Wow! That sounds scary. Glad no one was seriously hurt.

jps

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Several years ago, DH and I were shopping for a diamond engagement ring. We went into one jewelry store, and I asked to try on a particular $10,000 ring. After I slipped it on, the salesperson said, “Wow...I didn’t think that would fit you. Your finger looked way too fat to fit the ring.”

The more senior salesperson beside him gave him a look that could kill.

This nearly made me spit my coffee out! Talk about sales 101, right there.

solon

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Several years ago, DH and I were shopping for a diamond engagement ring. We went into one jewelry store, and I asked to try on a particular $10,000 ring. After I slipped it on, the salesperson said, “Wow...I didn’t think that would fit you. Your finger looked way too fat to fit the ring.”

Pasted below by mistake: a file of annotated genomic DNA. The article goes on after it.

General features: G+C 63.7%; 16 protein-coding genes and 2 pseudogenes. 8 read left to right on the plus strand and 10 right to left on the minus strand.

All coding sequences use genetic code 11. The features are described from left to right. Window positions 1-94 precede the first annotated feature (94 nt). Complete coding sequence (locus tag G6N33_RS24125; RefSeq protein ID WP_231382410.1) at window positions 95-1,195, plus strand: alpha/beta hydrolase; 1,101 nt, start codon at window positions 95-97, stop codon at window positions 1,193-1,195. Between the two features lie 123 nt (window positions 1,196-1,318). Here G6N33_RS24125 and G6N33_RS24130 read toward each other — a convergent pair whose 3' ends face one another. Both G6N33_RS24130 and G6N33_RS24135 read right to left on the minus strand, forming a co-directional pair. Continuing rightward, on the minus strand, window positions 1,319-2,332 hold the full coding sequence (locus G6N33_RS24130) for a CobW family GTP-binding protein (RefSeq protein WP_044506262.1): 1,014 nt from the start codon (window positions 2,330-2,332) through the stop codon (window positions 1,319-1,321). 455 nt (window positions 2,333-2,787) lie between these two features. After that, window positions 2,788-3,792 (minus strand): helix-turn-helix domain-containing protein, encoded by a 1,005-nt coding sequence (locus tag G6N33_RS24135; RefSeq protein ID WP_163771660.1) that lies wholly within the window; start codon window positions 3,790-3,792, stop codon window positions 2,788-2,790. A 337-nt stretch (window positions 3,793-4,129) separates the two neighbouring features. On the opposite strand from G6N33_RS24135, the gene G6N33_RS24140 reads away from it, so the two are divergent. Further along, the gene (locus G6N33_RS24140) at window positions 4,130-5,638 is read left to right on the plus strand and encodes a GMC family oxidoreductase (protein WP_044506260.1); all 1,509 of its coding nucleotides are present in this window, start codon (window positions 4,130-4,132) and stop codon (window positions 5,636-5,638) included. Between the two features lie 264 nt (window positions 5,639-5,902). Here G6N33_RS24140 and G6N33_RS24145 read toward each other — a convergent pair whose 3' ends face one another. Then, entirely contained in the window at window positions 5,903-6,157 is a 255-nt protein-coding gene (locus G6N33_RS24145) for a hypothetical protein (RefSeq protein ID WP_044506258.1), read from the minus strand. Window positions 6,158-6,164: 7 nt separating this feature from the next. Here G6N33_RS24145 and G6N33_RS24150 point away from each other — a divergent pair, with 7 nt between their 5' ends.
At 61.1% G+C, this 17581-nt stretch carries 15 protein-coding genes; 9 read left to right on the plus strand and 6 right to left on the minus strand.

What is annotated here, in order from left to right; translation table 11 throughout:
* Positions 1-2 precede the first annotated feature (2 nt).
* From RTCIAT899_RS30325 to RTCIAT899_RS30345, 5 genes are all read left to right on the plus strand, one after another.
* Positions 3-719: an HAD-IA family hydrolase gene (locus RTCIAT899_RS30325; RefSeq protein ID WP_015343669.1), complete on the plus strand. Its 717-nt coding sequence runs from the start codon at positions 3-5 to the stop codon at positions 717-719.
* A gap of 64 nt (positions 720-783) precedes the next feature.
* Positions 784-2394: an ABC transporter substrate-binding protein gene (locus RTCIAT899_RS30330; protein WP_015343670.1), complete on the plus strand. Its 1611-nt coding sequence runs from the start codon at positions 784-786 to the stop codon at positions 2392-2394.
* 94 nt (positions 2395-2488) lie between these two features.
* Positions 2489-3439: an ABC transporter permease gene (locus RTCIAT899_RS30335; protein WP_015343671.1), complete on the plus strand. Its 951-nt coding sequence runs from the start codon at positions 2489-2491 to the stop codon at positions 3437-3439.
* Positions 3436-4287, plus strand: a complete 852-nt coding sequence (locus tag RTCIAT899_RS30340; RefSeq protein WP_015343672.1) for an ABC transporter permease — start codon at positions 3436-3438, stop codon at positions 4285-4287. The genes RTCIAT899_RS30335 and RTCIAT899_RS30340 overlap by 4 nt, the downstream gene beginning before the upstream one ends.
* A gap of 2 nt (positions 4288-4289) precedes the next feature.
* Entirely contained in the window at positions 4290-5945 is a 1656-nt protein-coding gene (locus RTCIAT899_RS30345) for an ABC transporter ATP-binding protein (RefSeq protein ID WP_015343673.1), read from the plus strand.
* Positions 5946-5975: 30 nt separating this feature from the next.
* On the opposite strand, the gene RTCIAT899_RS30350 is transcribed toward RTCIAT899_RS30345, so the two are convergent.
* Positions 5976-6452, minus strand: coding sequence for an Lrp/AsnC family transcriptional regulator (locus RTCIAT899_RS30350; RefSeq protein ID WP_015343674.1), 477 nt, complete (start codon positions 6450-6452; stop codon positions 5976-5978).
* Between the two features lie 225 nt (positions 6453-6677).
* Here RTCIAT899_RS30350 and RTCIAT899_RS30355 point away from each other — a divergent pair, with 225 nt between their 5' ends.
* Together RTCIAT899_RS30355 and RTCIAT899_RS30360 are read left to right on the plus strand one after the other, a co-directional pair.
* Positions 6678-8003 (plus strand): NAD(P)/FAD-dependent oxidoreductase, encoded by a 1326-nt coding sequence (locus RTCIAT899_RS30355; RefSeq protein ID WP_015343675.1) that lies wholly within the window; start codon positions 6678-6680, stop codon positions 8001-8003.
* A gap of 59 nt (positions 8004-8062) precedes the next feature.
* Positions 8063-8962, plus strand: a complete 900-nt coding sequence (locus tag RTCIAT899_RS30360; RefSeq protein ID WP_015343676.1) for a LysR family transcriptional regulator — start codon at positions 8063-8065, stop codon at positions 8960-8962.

The more senior salesperson beside him gave him a look that could kill.

And then you bought the $800 ring?

Dicey

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Several years ago, DH and I were shopping for a diamond engagement ring. We went into one jewelry store, and I asked to try on a particular $10,000 ring. After I slipped it on, the salesperson said, “Wow...I didn’t think that would fit you. Your finger looked way too fat to fit the ring.”

The more senior salesperson beside him gave him a look that could kill.

And then you bought the $800 ring? Somewhere else, right?

Freedomin5

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Several years ago, DH and I were shopping for a diamond engagement ring. We went into one jewelry store, and I asked to try on a particular $10,000 ring. After I slipped it on, the salesperson said, “Wow...I didn’t think that would fit you. Your finger looked way too fat to fit the ring.”

The more senior salesperson beside him gave him a look that could kill.